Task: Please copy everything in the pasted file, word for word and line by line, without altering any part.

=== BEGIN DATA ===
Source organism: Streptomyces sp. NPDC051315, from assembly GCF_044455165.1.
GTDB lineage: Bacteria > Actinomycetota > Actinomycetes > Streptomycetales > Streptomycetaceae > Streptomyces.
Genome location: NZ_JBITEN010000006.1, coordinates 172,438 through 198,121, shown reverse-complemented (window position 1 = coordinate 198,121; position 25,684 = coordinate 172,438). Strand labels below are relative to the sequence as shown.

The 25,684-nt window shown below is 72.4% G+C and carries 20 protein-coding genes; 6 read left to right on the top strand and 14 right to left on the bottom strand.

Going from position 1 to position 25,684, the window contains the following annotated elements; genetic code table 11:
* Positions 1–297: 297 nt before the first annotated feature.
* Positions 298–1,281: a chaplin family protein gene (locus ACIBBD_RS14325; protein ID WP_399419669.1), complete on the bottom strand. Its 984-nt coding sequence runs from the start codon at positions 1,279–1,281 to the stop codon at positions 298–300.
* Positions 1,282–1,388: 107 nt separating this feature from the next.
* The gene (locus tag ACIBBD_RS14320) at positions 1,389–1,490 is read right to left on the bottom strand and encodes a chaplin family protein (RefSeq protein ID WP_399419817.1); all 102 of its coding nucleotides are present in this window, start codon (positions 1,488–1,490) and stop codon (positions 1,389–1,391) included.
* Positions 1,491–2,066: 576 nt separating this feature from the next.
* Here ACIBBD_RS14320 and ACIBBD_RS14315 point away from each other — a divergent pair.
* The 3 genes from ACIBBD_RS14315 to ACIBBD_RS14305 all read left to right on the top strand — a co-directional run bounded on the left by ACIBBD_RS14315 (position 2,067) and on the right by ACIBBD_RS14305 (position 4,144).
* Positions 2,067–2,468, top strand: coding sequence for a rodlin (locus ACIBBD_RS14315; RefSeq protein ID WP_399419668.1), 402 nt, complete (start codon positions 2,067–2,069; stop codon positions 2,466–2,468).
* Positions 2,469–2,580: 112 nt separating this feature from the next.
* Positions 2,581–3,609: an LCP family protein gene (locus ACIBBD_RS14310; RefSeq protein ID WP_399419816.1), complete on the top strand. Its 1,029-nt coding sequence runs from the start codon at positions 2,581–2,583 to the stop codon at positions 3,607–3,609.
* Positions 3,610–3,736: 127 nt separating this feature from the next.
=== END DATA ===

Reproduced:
Source organism: Streptomyces sp. NPDC051315, from assembly GCF_044455165.1.
GTDB lineage: Bacteria > Actinomycetota > Actinomycetes > Streptomycetales > Streptomycetaceae > Streptomyces.
Genome location: NZ_JBITEN010000006.1, coordinates 172,438 through 198,121, shown reverse-complemented (window position 1 = coordinate 198,121; position 25,684 = coordinate 172,438). Strand labels below are relative to the sequence as shown.

The 25,684-nt window shown below is 72.4% G+C and carries 20 protein-coding genes; 6 read left to right on the top strand and 14 right to left on the bottom strand.

Going from position 1 to position 25,684, the window contains the following annotated elements; genetic code table 11:
* Positions 1–297: 297 nt before the first annotated feature.
* Positions 298–1,281: a chaplin family protein gene (locus ACIBBD_RS14325; protein ID WP_399419669.1), complete on the bottom strand. Its 984-nt coding sequence runs from the start codon at positions 1,279–1,281 to the stop codon at positions 298–300.
* Positions 1,282–1,388: 107 nt separating this feature from the next.
* The gene (locus tag ACIBBD_RS14320) at positions 1,389–1,490 is read right to left on the bottom strand and encodes a chaplin family protein (RefSeq protein ID WP_399419817.1); all 102 of its coding nucleotides are present in this window, start codon (positions 1,488–1,490) and stop codon (positions 1,389–1,391) included.
* Positions 1,491–2,066: 576 nt separating this feature from the next.
* Here ACIBBD_RS14320 and ACIBBD_RS14315 point away from each other — a divergent pair.
* The 3 genes from ACIBBD_RS14315 to ACIBBD_RS14305 all read left to right on the top strand — a co-directional run bounded on the left by ACIBBD_RS14315 (position 2,067) and on the right by ACIBBD_RS14305 (position 4,144).
* Positions 2,067–2,468, top strand: coding sequence for a rodlin (locus ACIBBD_RS14315; RefSeq protein ID WP_399419668.1), 402 nt, complete (start codon positions 2,067–2,069; stop codon positions 2,466–2,468).
* Positions 2,469–2,580: 112 nt separating this feature from the next.
* Positions 2,581–3,609: an LCP family protein gene (locus ACIBBD_RS14310; RefSeq protein ID WP_399419816.1), complete on the top strand. Its 1,029-nt coding sequence runs from the start codon at positions 2,581–2,583 to the stop codon at positions 3,607–3,609.
* Positions 3,610–3,736: 127 nt separating this feature from the next.